Lan Luo & Teague Henry
November 7, 2018
Confirmatory Subgroup GIMME enables researches to conduct GIMME both on the entire group as well as within predefined (e.g., observed) subgroups, such as clinical populations or biological sex. This allows for researchers to identify aspects of dynamic processes that are shared across the subgroups (i.e., group-level paths) as well as how the subgroups differ (i.e., subgroup-level paths). This document is a brief tutorial on using CS-GIMME, and contains several functions for extracting paths that replicate across people within a subgroup.
A sample dataset can be found at https://github.com/kgates/gimme/blob/master/Example%20Data.zip. In this dataset, each separate file is for each individual/session, each variable is a column and the rows are the observations. Following setting up the GIMME directories and organizing one’s variable timeseries, to use CS-GIMME, one needs to create an additional data frame that contains the subgroup information. This data frame must contain two columns. The first column contains the names of each subject variable timeseries file, sans extension. For example, for our sample dataset, the first time series file is labeled ‘group_1_1.txt’, the correct labeling in the data frame would be ‘group_1_1’. The second column contains integer valued subgroup labels. A dataframe that contains the subgroup information for our sample dataset can be made using the following code:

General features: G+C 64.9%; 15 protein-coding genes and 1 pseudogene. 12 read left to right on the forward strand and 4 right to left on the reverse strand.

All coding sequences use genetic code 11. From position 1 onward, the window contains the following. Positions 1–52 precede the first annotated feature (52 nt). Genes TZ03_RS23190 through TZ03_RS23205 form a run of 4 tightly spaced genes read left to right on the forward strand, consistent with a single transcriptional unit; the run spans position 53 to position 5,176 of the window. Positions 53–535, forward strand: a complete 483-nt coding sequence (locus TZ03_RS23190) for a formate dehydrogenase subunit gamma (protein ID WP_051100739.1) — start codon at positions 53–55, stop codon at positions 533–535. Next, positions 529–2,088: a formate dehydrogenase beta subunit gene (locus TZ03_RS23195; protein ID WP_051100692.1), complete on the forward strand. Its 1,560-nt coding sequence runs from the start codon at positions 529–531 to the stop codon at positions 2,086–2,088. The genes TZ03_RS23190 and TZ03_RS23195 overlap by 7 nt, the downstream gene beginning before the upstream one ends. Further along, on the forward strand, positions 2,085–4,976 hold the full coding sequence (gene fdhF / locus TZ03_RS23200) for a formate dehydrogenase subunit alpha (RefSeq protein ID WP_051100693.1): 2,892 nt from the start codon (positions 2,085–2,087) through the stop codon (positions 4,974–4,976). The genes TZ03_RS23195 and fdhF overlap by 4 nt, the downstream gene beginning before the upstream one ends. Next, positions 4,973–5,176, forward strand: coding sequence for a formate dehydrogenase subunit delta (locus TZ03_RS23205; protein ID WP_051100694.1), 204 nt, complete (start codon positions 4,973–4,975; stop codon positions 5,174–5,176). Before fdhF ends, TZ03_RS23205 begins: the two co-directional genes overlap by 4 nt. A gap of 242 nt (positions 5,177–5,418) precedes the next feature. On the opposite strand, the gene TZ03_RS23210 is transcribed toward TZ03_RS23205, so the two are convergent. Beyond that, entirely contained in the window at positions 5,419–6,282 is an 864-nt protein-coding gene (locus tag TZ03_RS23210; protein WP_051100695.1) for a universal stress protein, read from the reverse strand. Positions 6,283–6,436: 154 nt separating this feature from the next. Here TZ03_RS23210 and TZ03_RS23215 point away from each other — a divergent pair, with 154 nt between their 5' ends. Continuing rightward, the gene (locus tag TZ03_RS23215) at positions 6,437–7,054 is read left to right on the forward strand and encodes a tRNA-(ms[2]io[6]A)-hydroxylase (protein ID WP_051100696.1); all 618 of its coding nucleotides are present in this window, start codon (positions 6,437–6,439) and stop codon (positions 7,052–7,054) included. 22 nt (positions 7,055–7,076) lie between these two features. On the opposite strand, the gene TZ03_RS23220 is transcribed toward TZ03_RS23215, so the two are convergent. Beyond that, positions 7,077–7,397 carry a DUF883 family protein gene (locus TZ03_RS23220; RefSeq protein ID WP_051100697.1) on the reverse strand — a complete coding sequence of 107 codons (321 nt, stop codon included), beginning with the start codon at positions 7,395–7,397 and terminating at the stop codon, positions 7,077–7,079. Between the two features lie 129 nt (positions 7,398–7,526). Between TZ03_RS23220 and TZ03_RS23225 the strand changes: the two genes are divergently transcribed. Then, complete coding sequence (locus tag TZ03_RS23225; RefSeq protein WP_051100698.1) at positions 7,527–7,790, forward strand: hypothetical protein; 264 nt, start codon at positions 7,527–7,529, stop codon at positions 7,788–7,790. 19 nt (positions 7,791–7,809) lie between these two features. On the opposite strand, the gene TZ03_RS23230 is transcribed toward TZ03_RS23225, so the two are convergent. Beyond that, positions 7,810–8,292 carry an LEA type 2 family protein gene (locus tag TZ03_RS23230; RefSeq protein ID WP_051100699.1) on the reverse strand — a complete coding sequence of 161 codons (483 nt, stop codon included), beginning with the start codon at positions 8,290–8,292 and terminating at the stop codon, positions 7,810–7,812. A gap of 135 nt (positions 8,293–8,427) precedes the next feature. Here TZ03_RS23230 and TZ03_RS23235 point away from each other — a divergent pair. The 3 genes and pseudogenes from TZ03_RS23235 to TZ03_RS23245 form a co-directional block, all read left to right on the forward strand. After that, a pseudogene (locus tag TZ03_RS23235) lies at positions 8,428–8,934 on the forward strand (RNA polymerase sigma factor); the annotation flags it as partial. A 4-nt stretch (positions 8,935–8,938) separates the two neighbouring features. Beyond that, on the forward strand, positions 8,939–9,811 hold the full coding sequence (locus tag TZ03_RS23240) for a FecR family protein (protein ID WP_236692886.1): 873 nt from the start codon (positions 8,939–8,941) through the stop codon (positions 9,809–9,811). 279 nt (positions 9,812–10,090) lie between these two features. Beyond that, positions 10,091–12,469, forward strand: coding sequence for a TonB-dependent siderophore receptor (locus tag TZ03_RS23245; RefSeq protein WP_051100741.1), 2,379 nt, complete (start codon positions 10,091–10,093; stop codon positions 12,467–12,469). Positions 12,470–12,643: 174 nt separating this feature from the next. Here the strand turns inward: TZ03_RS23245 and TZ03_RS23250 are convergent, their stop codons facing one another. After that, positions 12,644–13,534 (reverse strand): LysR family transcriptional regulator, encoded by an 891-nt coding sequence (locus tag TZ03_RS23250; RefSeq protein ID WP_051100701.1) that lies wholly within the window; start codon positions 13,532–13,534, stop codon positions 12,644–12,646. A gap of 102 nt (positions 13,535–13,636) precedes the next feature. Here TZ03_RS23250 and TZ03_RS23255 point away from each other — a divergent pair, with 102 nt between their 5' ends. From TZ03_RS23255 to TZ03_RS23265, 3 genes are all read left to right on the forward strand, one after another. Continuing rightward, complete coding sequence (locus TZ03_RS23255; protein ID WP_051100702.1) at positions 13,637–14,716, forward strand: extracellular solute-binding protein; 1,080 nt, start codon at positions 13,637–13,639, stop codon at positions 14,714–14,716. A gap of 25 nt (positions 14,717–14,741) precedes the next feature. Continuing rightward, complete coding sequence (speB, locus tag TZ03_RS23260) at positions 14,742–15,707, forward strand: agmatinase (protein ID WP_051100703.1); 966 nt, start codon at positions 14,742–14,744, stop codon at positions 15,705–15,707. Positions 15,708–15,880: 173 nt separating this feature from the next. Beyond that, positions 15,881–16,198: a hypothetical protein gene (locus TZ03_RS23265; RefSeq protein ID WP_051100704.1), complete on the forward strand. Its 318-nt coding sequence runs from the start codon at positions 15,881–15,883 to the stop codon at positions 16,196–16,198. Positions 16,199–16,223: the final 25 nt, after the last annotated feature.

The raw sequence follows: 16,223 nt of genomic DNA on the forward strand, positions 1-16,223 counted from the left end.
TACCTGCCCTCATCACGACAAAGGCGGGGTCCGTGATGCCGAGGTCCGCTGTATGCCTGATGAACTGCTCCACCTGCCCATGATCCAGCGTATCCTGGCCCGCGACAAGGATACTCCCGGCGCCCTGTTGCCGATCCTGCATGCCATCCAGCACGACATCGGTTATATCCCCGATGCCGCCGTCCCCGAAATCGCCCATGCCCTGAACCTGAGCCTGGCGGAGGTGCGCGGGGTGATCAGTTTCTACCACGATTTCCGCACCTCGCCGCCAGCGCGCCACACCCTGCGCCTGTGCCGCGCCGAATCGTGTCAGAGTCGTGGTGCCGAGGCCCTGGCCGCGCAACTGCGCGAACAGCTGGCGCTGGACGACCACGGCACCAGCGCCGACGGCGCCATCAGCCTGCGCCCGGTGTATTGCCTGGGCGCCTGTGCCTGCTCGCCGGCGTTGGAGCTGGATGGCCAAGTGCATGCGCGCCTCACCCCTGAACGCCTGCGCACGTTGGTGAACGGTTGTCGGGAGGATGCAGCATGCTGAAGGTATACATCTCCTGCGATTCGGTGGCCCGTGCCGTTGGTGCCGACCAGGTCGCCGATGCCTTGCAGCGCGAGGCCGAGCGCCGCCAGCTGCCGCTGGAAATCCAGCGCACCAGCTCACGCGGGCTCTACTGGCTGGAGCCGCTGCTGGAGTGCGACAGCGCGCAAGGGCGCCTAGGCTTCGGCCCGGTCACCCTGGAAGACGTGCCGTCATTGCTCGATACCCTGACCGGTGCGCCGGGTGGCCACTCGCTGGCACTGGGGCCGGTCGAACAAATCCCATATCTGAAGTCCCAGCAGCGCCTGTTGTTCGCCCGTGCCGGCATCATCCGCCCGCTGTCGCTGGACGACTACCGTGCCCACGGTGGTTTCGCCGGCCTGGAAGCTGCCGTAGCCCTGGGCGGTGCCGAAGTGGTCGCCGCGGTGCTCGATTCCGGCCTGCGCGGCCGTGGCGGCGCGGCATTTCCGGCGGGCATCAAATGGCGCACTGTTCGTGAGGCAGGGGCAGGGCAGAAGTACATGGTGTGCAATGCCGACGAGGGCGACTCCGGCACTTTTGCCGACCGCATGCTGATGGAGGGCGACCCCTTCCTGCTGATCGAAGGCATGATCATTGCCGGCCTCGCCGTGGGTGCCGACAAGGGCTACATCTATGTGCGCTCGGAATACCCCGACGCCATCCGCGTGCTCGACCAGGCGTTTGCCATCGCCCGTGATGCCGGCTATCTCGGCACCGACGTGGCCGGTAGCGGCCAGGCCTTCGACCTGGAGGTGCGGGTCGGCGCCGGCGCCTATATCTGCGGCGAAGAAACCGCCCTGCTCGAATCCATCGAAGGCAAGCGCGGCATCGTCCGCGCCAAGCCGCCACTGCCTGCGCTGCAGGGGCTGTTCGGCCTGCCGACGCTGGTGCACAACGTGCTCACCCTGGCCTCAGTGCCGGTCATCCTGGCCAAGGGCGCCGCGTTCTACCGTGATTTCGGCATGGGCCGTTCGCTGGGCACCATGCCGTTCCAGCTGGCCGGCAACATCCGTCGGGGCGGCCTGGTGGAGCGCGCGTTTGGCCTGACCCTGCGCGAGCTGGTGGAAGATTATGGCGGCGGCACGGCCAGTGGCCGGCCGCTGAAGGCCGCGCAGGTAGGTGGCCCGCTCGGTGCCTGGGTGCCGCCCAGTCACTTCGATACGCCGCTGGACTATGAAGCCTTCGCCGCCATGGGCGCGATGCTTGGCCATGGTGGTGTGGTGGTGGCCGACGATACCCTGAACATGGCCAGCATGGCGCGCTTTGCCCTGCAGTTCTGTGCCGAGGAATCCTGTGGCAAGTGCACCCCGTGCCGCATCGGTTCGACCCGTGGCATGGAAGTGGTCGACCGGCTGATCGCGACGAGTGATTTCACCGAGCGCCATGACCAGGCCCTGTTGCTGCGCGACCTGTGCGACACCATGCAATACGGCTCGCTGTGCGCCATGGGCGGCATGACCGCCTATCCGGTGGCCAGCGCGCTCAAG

require("tools") #needed to get file names sans extension # get filenames in the folder without extension filename <- file_path_sans_ext(list.files(path = "t_120_n_25_v_5", full.names = FALSE)) # Create subgroup vector of subgroup assignments; one per person subgroup <- c(1,1,1,1,1,1,1,1,1,1,1,1,2,2,2,2,2,2,2,2,2,2,2,2,2) # Create the dataframe confirm_dataframe <- data.frame(filename, subgroup)
Note that the subgroup memberships cannot be zero and must be positive integers.
When running CS-GIMME, this source folder should include nothing other than the time series data. The researcher can either specify an output directory (as shown below) or store the output as an object. Once the dataframe is created, CS-GIMME using this sample dataset can be run using the following code:
output <- gimme(data = 't_120_n_25_v_5', # source directory out = 'SampleOutput', # output directory sep = ",", # how data are separated header = FALSE, # Logical; is there a header subgroup = TRUE, # Must be TRUE to perform # confirmatory subgrouping confirm_subgroup = confirm_dataframe, # confirm_dataframe is #the dataframe constructed above groupcutoff = .75, # the proportion that is considered # the majority at the group level subcutoff = .75 # the proportion that is considered # the majority at the subgroup level )
Please note that the user can specify how many individuals must have a significant path for it to be considered the ‘majority’ of individuals. The argument ‘groupcutoff’ dictates this for the group-level paths; 0.75 is default and has worked well in a variety of simulation studies, but emerging evidence suggests that 51% may work well in contexts were there might be a low signal to noise ratio or low power to detect effects due to shorter time series length.
‘subcutoff’ dictates the proportion that is considered the majority for the subgroups. Studies have performed well with both 51% and 75% being of individuals being considered the majority.